The Pentagon will send nearly 4,000 additional troops to Afghanistan in an effort to turn around a war that commanders have described as a stalemate, the Associated Press reported Thursday.
Earlier this week, President Trump provided his defense secretary, Jim Mattis, with the authority to determine troop levels in Afghanistan.
The Pentagon is reviewing the strategy for Afghanistan, which Mattis said may take several weeks. But the question of sending additional troops is considered urgent in order to halt recent Taliban advances as another fighting season gets underway. The Taliban generally steps up violence in the warm months, when snows melt and roads become passable.
The AP cited a Trump administration source who was not authorized to discuss the decision publicly and said the decision could be announced as early as next week.
A Pentagon spokesman, Christopher Sherwood, said no decision has been made yet.
The top commander in Afghanistan, Gen. John Nicholson, has said a few thousand additional troops would be required to turn the tide on militants.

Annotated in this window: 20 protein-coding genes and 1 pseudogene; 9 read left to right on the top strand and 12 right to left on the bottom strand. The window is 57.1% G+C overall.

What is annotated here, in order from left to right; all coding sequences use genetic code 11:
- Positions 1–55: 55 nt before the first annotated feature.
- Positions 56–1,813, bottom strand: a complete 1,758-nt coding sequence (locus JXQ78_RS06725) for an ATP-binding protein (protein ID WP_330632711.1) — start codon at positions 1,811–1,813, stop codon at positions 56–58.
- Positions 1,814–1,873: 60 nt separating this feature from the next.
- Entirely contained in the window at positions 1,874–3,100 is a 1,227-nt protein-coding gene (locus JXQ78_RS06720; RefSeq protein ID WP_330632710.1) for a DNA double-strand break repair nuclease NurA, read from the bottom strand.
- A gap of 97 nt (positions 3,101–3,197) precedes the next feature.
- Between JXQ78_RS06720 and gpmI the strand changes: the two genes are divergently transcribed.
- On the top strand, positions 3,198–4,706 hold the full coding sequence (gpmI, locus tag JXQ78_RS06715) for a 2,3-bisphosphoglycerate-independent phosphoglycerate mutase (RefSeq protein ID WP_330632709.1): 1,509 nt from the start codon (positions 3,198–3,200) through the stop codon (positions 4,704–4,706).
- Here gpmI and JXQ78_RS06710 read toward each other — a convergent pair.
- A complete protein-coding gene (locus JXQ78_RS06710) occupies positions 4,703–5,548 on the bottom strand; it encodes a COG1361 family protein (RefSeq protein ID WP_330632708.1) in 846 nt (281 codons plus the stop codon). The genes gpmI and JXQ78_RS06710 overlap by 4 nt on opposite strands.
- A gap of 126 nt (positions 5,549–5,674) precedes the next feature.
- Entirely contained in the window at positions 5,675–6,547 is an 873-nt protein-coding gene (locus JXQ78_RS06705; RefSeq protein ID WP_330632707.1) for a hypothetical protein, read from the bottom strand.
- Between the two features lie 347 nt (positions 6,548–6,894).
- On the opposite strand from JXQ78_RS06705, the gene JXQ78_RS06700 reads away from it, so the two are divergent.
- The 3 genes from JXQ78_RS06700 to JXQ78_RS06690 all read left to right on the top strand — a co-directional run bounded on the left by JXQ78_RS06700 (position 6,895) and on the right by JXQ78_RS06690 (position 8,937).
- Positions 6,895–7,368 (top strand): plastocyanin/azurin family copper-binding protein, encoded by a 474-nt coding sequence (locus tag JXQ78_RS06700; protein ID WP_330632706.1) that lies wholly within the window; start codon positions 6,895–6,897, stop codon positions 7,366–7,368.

“We are not winning in Afghanistan right now,” Mattis told Congress this week.
Marine Gen. Joe Dunford, chairman of the Joint Chiefs of Staff, said last month that it if the United States and NATO countries decide to increase forces they should be prepared to do so quickly.
“We’d like to see if we (can) contribute to the Afghans’ success in the summer of '17,” Dunford said.
There are about 8,400 U.S. troops in Afghanistan now in addition to several thousand troops from allied countries. NATO forces are also expected to increase troop levels in Afghanistan.
The Pentagon has said that any troop increase would not change the mission of the forces there. Afghan security forces are leading the fight and U.S. and NATO troops are serving as advisers and providing air and other critical support.
The additional troops will allow the U.S.-led coalition to provide more advisers to Afghan combat units.
The United States had as many as 100,000 troops in Afghanistan in 2010 and 2011, but in 2013 turned over the primary responsibility for the war to Afghan forces. In recent years security in the country declined as the United States continued to decrease forces.
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